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close this bookCase Studies of Neem Processing Projects Assisted by GTZ in Kenya, Dominican Republic, Thailand and Nicaragua (GTZ, 2000, 152 p.)
close this folder2. Survey of neem-processing methods
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View the document2.1 Home-made products
Open this folder and view contents2.2 Commercial products
Open this folder and view contentsExtraction technologies

2.1 Home-made products

To prepare a simple extract from 1 kg of crushed neem seed or fruits, these are soaked and stirred in 20 litres of water and left for 5 to 8 hours, preferably during the daytime (Dreyer & Hellpap 1992, Hellpap 1989, Schmutterer 1995). The neem extract can be filtered and directly sprayed on the target crops, preferably in the evening to avoid UV light (which destroys the active ingredients) as long as possible.

This method is also known as the "tea bag method".

There are some examples reported from Thailand, where this method is even used for larger areas of vegetables. Farmers have developed simple technologies, putting 50 kg bags of crushed neem fruits into iron drums and spraying the water extracts on a large scale with motor driven pumps.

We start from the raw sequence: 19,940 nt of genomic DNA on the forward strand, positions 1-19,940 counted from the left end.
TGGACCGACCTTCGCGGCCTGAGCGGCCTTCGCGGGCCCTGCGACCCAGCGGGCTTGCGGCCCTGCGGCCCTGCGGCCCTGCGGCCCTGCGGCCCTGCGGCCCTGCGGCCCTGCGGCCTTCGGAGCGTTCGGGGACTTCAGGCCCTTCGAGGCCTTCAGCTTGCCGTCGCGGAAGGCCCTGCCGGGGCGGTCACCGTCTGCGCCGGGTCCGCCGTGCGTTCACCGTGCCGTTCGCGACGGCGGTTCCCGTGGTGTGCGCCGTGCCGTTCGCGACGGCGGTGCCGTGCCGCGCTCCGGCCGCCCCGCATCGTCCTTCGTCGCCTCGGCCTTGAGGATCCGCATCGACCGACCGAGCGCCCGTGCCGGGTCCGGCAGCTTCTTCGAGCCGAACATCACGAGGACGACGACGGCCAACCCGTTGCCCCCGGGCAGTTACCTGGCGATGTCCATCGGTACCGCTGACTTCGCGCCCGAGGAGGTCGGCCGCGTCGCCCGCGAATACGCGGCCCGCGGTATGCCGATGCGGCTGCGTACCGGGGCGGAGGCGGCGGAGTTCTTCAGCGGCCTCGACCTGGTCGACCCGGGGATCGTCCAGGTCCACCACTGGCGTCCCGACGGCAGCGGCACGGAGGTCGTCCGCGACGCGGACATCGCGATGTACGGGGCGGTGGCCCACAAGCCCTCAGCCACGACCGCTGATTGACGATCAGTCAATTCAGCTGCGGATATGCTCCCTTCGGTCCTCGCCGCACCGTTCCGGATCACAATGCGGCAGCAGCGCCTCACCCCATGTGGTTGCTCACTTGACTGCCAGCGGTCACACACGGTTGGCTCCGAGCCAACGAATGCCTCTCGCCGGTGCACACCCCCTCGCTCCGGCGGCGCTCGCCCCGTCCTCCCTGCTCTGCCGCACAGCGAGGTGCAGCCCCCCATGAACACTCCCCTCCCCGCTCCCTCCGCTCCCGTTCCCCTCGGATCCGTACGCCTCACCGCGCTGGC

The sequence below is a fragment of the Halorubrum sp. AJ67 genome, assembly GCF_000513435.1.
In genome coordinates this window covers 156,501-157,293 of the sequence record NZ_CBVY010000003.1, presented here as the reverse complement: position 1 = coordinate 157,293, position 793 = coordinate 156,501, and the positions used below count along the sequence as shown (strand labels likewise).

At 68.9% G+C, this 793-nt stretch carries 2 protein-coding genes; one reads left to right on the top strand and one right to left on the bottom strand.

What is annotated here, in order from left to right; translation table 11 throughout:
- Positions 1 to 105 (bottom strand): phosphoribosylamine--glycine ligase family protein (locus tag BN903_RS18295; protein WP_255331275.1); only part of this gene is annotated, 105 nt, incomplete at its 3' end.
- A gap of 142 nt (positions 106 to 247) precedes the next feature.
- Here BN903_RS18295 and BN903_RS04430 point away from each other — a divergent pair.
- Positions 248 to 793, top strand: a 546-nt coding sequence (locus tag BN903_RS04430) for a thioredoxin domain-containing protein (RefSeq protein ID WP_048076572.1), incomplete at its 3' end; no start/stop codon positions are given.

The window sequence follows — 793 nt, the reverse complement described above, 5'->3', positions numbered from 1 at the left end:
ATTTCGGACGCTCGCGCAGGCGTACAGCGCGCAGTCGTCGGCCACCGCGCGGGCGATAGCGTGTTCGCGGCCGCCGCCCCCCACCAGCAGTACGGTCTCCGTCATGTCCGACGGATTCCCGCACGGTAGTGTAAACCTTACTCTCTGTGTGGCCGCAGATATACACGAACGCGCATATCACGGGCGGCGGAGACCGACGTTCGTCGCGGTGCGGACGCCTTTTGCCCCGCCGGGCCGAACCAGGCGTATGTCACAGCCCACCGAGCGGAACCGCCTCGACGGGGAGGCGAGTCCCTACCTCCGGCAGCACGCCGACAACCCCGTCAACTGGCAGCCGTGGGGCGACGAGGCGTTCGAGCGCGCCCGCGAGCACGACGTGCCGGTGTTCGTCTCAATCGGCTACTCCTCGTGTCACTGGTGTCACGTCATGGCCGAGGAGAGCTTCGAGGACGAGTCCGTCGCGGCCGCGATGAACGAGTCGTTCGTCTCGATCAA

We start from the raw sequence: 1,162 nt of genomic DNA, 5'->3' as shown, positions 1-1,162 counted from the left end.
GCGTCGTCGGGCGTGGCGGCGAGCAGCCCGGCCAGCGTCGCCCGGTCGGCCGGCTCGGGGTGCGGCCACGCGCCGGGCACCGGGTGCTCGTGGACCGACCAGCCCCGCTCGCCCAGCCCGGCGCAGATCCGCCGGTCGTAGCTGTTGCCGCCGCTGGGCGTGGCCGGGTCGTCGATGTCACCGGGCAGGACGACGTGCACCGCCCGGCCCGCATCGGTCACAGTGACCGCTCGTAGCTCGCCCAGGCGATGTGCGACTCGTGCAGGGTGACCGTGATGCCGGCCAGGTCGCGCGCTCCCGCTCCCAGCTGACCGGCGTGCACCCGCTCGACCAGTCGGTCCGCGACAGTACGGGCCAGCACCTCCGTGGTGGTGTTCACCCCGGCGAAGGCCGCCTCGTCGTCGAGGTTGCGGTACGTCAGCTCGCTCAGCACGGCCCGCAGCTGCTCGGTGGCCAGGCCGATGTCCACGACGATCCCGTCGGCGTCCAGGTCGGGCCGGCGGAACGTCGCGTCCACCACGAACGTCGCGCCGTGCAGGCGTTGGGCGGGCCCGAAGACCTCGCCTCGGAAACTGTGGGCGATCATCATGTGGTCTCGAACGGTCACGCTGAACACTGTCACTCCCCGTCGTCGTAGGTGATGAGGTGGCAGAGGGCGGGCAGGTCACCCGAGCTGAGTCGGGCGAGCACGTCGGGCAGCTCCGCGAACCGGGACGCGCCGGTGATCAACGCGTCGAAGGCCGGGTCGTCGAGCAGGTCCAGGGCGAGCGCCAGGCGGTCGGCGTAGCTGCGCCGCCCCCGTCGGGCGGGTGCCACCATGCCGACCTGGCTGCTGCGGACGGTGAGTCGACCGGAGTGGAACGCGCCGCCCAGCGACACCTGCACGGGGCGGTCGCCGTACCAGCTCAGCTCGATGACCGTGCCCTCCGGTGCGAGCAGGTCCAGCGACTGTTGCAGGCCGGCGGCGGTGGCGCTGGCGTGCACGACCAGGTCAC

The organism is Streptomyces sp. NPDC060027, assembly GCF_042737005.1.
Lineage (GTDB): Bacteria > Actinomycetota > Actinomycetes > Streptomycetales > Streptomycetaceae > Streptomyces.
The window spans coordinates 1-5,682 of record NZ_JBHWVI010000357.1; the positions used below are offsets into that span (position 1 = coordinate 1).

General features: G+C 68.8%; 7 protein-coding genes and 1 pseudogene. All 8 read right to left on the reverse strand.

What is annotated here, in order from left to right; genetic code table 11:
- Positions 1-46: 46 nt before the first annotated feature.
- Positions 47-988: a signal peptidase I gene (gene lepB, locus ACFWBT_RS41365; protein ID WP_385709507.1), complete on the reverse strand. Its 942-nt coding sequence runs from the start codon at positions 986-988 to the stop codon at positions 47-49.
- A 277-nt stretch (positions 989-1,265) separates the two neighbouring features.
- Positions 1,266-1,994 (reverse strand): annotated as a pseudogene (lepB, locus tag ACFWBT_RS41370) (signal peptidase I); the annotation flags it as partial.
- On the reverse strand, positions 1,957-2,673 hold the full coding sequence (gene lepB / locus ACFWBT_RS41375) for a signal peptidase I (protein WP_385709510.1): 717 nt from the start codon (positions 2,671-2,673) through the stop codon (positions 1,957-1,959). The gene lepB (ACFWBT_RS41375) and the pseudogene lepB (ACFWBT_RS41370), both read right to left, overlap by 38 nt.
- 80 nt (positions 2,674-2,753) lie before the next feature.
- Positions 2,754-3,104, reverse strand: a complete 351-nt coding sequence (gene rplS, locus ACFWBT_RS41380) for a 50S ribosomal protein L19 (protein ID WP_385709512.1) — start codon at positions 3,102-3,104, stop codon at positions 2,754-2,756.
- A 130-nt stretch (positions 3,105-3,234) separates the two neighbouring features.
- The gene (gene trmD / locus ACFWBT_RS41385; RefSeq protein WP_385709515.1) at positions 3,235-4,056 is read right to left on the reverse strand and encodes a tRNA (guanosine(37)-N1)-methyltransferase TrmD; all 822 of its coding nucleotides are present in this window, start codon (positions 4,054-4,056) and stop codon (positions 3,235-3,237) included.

The neem remains or marc can be dried and packed or applied to the soil as a soil additive or to control soil insect pests and nematodes.

In addition, the neem seeds or neem cake from oil pressing may be ground to produce powder. This powder can be used to produce water extracts or can be directly applied to the soil or to plants themselves (e.g. funnels of maize).

Neem seeds can also be processed into oil which, mixed with soap (or better, an emulsifier) can be applied by spraying.